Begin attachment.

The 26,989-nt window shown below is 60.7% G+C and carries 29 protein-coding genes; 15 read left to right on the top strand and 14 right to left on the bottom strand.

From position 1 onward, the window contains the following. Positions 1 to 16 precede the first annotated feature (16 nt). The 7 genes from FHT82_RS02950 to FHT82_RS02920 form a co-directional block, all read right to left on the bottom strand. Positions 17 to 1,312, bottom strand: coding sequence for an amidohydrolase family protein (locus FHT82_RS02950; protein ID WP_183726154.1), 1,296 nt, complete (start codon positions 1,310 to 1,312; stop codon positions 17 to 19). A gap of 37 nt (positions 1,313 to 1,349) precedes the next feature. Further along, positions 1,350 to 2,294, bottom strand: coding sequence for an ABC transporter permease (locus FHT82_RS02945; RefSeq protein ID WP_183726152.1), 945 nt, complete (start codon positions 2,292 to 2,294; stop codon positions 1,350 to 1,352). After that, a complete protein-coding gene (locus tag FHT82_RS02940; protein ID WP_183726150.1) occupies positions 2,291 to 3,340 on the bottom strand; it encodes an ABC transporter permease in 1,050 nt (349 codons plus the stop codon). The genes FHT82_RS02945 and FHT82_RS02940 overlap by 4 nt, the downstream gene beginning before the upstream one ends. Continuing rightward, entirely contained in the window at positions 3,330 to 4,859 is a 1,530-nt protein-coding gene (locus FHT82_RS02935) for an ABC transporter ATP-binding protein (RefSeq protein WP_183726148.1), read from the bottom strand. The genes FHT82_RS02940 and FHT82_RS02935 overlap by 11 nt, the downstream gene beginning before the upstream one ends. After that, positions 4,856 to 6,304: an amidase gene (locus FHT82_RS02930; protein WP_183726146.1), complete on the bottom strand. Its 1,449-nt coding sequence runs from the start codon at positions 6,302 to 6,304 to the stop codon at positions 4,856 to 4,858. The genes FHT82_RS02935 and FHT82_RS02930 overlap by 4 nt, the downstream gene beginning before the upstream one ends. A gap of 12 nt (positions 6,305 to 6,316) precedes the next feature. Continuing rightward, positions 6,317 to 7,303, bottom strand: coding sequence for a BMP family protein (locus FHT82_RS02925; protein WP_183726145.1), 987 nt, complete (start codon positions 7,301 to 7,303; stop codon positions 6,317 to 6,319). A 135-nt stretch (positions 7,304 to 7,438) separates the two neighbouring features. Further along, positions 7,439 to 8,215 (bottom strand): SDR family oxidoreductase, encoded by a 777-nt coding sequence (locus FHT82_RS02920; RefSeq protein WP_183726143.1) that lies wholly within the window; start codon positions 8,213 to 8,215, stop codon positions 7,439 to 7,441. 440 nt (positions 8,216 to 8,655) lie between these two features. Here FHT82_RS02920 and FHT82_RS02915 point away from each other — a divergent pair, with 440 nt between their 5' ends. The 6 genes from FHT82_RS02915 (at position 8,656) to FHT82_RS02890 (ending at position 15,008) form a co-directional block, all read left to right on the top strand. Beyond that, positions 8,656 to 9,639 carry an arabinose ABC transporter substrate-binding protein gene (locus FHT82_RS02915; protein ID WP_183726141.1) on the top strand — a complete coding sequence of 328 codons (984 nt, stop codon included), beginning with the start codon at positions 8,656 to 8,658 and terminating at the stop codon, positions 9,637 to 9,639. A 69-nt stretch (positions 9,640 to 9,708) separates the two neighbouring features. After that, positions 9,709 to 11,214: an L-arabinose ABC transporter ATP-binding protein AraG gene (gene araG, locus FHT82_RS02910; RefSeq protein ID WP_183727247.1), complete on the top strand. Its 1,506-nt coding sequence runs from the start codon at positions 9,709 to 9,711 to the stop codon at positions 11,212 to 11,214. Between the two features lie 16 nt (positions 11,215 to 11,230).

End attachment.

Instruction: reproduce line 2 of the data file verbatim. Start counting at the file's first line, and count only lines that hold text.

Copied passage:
From position 1 onward, the window contains the following. Positions 1 to 16 precede the first annotated feature (16 nt). The 7 genes from FHT82_RS02950 to FHT82_RS02920 form a co-directional block, all read right to left on the bottom strand. Positions 17 to 1,312, bottom strand: coding sequence for an amidohydrolase family protein (locus FHT82_RS02950; protein ID WP_183726154.1), 1,296 nt, complete (start codon positions 1,310 to 1,312; stop codon positions 17 to 19). A gap of 37 nt (positions 1,313 to 1,349) precedes the next feature. Further along, positions 1,350 to 2,294, bottom strand: coding sequence for an ABC transporter permease (locus FHT82_RS02945; RefSeq protein ID WP_183726152.1), 945 nt, complete (start codon positions 2,292 to 2,294; stop codon positions 1,350 to 1,352). After that, a complete protein-coding gene (locus tag FHT82_RS02940; protein ID WP_183726150.1) occupies positions 2,291 to 3,340 on the bottom strand; it encodes an ABC transporter permease in 1,050 nt (349 codons plus the stop codon). The genes FHT82_RS02945 and FHT82_RS02940 overlap by 4 nt, the downstream gene beginning before the upstream one ends. Continuing rightward, entirely contained in the window at positions 3,330 to 4,859 is a 1,530-nt protein-coding gene (locus FHT82_RS02935) for an ABC transporter ATP-binding protein (RefSeq protein WP_183726148.1), read from the bottom strand. The genes FHT82_RS02940 and FHT82_RS02935 overlap by 11 nt, the downstream gene beginning before the upstream one ends. After that, positions 4,856 to 6,304: an amidase gene (locus FHT82_RS02930; protein WP_183726146.1), complete on the bottom strand. Its 1,449-nt coding sequence runs from the start codon at positions 6,302 to 6,304 to the stop codon at positions 4,856 to 4,858. The genes FHT82_RS02935 and FHT82_RS02930 overlap by 4 nt, the downstream gene beginning before the upstream one ends. A gap of 12 nt (positions 6,305 to 6,316) precedes the next feature. Continuing rightward, positions 6,317 to 7,303, bottom strand: coding sequence for a BMP family protein (locus FHT82_RS02925; protein WP_183726145.1), 987 nt, complete (start codon positions 7,301 to 7,303; stop codon positions 6,317 to 6,319). A 135-nt stretch (positions 7,304 to 7,438) separates the two neighbouring features. Further along, positions 7,439 to 8,215 (bottom strand): SDR family oxidoreductase, encoded by a 777-nt coding sequence (locus FHT82_RS02920; RefSeq protein WP_183726143.1) that lies wholly within the window; start codon positions 8,213 to 8,215, stop codon positions 7,439 to 7,441. 440 nt (positions 8,216 to 8,655) lie between these two features. Here FHT82_RS02920 and FHT82_RS02915 point away from each other — a divergent pair, with 440 nt between their 5' ends. The 6 genes from FHT82_RS02915 (at position 8,656) to FHT82_RS02890 (ending at position 15,008) form a co-directional block, all read left to right on the top strand. Beyond that, positions 8,656 to 9,639 carry an arabinose ABC transporter substrate-binding protein gene (locus FHT82_RS02915; protein ID WP_183726141.1) on the top strand — a complete coding sequence of 328 codons (984 nt, stop codon included), beginning with the start codon at positions 8,656 to 8,658 and terminating at the stop codon, positions 9,637 to 9,639. A 69-nt stretch (positions 9,640 to 9,708) separates the two neighbouring features. After that, positions 9,709 to 11,214: an L-arabinose ABC transporter ATP-binding protein AraG gene (gene araG, locus FHT82_RS02910; RefSeq protein ID WP_183727247.1), complete on the top strand. Its 1,506-nt coding sequence runs from the start codon at positions 9,709 to 9,711 to the stop codon at positions 11,212 to 11,214. Between the two features lie 16 nt (positions 11,215 to 11,230).